The biggest new draw this season, according to Ski Butlers’ Park City general manager Blane Bossung: a pay increase.

“Our goal is 55 employees, and we’re at 46 right now. The pay raises were a big help in that,” he said.

Bossung echoed Schwarz’ comments, as well, saying even Ski Butler’s entry-level ski techs are scheduled so they can ski every day if they want to. With 6:30 a.m. to 2 p.m. and 2 p.m. to 10 p.m. shifts, every employee has at least a couple of hours available for skiing daily.

“We also offer an Epic Local Pass,” Bossung said. “So the company culture is a big draw. It definitely was for me.”

Schwarz said that, while Ski Butlers has had success in finding seasonal workers, he sees the difficulties other businesses are facing. He suggested perks like carpools to attract people from the Salt Lake Valley and elsewhere outside of Park City.

“I personally drive up to Park City from Salt Lake City several days a week, and it’s quite easy when I carpool with my friends/coworkers,” he said.

Representatives from Deer Valley Resort and Park City Mountain Resort, two of the largest employers in the area, declined to comment on their seasonal hiring strategies. Jessica Miller, a spokesperson for PCMR, directed attention to the resort’s “perks and benefits” web page, which states that Vail Resorts employees are immediately eligible for things like a free ski pass, discounts on gear, access to a 401(k) retirement plan and access to an employee assistance program, which offers things like financial advice and face-to-face therapy. PCMR also offers medical, dental and vision coverage to seasonal employees, but only after they’ve logged 750 hours of work. Miller said that count carries over from season to season, meaning coverage for return seasonal workers who’ve logged enough hours would kick in immediately upon the start of the season. The first-time worker, though, gains access to medical coverage after 18.75 weeks of work (assuming a 40-hour work week).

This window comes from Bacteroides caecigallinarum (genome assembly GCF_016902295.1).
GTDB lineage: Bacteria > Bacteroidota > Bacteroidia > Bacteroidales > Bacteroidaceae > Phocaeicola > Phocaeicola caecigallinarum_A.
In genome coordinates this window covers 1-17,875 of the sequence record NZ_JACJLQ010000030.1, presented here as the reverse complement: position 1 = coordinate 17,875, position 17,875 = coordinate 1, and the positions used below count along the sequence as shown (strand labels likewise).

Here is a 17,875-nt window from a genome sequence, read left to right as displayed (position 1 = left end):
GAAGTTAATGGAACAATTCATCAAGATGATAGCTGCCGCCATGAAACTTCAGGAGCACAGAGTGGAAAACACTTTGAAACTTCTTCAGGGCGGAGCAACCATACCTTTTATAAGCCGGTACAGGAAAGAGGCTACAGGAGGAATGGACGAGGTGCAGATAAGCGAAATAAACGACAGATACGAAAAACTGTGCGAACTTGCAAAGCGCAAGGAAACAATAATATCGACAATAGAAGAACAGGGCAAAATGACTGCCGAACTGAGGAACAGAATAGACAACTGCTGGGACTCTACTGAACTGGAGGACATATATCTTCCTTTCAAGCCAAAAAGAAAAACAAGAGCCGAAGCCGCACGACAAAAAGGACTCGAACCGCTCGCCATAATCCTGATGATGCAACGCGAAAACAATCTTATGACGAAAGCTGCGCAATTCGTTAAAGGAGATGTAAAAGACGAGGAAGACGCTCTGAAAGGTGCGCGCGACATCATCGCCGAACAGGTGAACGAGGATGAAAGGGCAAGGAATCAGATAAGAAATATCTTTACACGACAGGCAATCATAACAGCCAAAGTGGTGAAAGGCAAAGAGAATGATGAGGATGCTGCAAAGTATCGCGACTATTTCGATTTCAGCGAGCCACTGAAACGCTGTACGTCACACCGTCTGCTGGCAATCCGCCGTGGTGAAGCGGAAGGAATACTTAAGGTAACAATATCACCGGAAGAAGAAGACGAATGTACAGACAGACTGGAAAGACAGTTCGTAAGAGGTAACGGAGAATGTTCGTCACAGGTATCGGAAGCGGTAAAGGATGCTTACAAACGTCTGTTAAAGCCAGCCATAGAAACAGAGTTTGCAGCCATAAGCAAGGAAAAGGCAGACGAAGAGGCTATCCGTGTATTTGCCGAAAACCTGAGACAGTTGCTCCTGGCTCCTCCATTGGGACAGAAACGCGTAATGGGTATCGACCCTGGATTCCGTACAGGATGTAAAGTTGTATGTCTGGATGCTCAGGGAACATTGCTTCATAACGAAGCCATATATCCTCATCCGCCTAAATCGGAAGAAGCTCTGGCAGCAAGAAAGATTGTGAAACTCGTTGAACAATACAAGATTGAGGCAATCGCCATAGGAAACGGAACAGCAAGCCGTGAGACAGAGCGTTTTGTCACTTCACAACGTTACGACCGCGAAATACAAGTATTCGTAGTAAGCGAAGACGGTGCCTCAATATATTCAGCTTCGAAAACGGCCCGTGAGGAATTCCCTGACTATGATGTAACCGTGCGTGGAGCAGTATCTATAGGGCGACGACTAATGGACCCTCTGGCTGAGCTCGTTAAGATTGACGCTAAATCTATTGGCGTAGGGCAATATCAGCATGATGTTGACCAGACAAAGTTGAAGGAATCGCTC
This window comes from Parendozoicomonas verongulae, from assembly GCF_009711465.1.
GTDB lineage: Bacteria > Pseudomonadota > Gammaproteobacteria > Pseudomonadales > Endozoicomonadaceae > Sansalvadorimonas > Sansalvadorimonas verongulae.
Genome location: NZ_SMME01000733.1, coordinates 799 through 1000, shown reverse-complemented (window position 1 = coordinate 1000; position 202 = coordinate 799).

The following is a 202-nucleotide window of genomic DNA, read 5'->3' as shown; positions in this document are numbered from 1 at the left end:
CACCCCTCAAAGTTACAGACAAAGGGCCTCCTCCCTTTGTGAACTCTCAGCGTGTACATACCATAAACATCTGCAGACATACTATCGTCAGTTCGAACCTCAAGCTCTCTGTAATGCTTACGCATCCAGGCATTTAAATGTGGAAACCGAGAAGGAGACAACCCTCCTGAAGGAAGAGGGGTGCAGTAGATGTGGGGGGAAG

The pursuit of labor has led employers to tailor jobs to individual workers, Malone said.

“It might not be a ‘one size fits all’ approach anymore,” he said. “With certain employees, you may approach it from one angle, say skiing, and with others, they might say they have two other jobs and need a lot of flexibility in their schedule. So even within one company you might see different approaches for different employees.”

Malone said while the Chamber/Bureau is not itself in the housing business, it is advocating strongly for affordable housing measures at the local level.

“We’re supportive of what the city and county are doing in that area,” he said. “I think our local governments understand the need. They understand that if our employees live closer by, it helps with things like traffic. But I think we all also understand it’s a regional issue and not just a local one.”

Malone said not all seasonal employees want to live in Park City, even if they could afford to. Some live in the Salt Lake Valley, some in Wasatch County, and they want to stay there.

“So some of that pressure, then, can be dealt with by relieving (cost of living) pressure in Park City, but we also need solutions for those who want to stay where they are.”